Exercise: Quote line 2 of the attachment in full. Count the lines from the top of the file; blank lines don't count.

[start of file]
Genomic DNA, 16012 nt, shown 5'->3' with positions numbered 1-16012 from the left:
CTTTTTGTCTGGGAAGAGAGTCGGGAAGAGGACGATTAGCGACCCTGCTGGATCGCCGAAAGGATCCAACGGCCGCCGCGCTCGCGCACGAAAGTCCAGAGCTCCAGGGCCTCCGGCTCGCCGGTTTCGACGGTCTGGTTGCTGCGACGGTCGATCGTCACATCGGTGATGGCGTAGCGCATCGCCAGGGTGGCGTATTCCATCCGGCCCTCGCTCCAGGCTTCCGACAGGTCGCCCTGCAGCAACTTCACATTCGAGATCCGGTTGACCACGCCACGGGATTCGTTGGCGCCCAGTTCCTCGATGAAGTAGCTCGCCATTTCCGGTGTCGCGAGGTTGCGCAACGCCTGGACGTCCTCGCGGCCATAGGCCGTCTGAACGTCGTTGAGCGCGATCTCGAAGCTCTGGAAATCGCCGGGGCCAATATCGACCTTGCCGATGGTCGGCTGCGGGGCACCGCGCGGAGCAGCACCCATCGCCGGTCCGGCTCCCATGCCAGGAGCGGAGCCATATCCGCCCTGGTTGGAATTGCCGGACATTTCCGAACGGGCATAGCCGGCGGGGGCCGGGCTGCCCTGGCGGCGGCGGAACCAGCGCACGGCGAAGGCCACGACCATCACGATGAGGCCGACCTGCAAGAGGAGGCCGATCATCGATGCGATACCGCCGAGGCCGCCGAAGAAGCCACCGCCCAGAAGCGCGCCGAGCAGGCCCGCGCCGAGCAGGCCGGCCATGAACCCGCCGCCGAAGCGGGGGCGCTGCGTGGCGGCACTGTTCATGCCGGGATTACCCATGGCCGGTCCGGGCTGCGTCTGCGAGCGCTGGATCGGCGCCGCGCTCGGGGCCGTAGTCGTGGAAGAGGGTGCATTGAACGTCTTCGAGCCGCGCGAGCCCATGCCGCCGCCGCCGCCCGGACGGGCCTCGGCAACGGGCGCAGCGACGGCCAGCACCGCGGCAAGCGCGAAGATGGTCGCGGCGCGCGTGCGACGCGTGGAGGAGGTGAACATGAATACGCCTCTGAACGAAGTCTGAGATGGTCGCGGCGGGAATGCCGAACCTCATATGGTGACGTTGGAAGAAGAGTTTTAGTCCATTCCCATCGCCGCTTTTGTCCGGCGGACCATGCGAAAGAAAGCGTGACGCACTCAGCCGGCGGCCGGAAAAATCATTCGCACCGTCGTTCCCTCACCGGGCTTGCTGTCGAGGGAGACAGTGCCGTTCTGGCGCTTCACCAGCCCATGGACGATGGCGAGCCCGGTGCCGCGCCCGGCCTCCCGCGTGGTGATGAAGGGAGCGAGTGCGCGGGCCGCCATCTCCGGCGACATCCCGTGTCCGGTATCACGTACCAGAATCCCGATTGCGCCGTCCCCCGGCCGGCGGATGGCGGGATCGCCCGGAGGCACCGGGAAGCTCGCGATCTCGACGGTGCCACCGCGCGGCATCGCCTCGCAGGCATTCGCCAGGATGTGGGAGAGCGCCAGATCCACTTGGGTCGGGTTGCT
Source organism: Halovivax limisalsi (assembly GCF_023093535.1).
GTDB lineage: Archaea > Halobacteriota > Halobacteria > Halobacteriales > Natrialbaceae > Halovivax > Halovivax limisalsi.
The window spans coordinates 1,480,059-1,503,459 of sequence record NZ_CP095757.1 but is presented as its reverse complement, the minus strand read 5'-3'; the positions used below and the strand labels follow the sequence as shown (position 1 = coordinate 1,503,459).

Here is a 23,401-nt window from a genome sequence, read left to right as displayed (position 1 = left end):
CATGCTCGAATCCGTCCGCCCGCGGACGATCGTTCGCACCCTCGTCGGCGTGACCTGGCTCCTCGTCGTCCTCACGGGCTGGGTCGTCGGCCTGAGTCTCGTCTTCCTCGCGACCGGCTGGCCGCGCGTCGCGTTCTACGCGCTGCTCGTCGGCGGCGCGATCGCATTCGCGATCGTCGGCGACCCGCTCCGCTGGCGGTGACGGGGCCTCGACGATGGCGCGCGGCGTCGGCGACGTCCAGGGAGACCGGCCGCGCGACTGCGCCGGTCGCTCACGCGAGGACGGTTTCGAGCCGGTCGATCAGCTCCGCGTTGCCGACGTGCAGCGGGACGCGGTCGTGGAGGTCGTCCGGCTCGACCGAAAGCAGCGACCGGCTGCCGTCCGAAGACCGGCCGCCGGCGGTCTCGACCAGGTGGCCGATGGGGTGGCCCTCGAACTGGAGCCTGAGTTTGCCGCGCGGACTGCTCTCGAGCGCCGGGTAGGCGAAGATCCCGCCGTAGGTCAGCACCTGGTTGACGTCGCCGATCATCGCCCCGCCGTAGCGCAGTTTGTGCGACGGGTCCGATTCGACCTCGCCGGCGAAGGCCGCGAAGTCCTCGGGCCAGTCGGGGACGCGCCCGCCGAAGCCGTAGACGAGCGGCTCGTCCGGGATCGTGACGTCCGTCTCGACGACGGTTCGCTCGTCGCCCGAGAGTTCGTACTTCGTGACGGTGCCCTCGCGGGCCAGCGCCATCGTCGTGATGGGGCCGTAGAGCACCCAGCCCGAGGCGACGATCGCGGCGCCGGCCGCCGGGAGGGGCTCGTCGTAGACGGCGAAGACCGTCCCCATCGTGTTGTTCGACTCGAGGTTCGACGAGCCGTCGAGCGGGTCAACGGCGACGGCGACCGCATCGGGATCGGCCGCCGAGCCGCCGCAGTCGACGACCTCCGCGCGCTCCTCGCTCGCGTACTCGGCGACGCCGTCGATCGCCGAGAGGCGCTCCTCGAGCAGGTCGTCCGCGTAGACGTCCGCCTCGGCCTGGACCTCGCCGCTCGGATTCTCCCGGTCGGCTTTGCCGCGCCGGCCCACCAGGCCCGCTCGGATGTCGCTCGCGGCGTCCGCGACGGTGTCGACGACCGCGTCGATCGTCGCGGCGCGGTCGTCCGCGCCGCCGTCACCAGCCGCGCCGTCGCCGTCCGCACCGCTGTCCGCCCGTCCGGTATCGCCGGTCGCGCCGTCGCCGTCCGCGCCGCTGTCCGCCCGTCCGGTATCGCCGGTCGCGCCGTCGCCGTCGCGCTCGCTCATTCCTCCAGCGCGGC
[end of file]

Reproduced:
CTTTTTGTCTGGGAAGAGAGTCGGGAAGAGGACGATTAGCGACCCTGCTGGATCGCCGAAAGGATCCAACGGCCGCCGCGCTCGCGCACGAAAGTCCAGAGCTCCAGGGCCTCCGGCTCGCCGGTTTCGACGGTCTGGTTGCTGCGACGGTCGATCGTCACATCGGTGATGGCGTAGCGCATCGCCAGGGTGGCGTATTCCATCCGGCCCTCGCTCCAGGCTTCCGACAGGTCGCCCTGCAGCAACTTCACATTCGAGATCCGGTTGACCACGCCACGGGATTCGTTGGCGCCCAGTTCCTCGATGAAGTAGCTCGCCATTTCCGGTGTCGCGAGGTTGCGCAACGCCTGGACGTCCTCGCGGCCATAGGCCGTCTGAACGTCGTTGAGCGCGATCTCGAAGCTCTGGAAATCGCCGGGGCCAATATCGACCTTGCCGATGGTCGGCTGCGGGGCACCGCGCGGAGCAGCACCCATCGCCGGTCCGGCTCCCATGCCAGGAGCGGAGCCATATCCGCCCTGGTTGGAATTGCCGGACATTTCCGAACGGGCATAGCCGGCGGGGGCCGGGCTGCCCTGGCGGCGGCGGAACCAGCGCACGGCGAAGGCCACGACCATCACGATGAGGCCGACCTGCAAGAGGAGGCCGATCATCGATGCGATACCGCCGAGGCCGCCGAAGAAGCCACCGCCCAGAAGCGCGCCGAGCAGGCCCGCGCCGAGCAGGCCGGCCATGAACCCGCCGCCGAAGCGGGGGCGCTGCGTGGCGGCACTGTTCATGCCGGGATTACCCATGGCCGGTCCGGGCTGCGTCTGCGAGCGCTGGATCGGCGCCGCGCTCGGGGCCGTAGTCGTGGAAGAGGGTGCATTGAACGTCTTCGAGCCGCGCGAGCCCATGCCGCCGCCGCCGCCCGGACGGGCCTCGGCAACGGGCGCAGCGACGGCCAGCACCGCGGCAAGCGCGAAGATGGTCGCGGCGCGCGTGCGACGCGTGGAGGAGGTGAACATGAATACGCCTCTGAACGAAGTCTGAGATGGTCGCGGCGGGAATGCCGAACCTCATATGGTGACGTTGGAAGAAGAGTTTTAGTCCATTCCCATCGCCGCTTTTGTCCGGCGGACCATGCGAAAGAAAGCGTGACGCACTCAGCCGGCGGCCGGAAAAATCATTCGCACCGTCGTTCCCTCACCGGGCTTGCTGTCGAGGGAGACAGTGCCGTTCTGGCGCTTCACCAGCCCATGGACGATGGCGAGCCCGGTGCCGCGCCCGGCCTCCCGCGTGGTGATGAAGGGAGCGAGTGCGCGGGCCGCCATCTCCGGCGACATCCCGTGTCCGGTATCACGTACCAGAATCCCGATTGCGCCGTCCCCCGGCCGGCGGATGGCGGGATCGCCCGGAGGCACCGGGAAGCTCGCGATCTCGACGGTGCCACCGCGCGGCATCGCCTCGCAGGCATTCGCCAGGATGTGGGAGAGCGCCAGATCCACTTGGGTCGGGTTGCT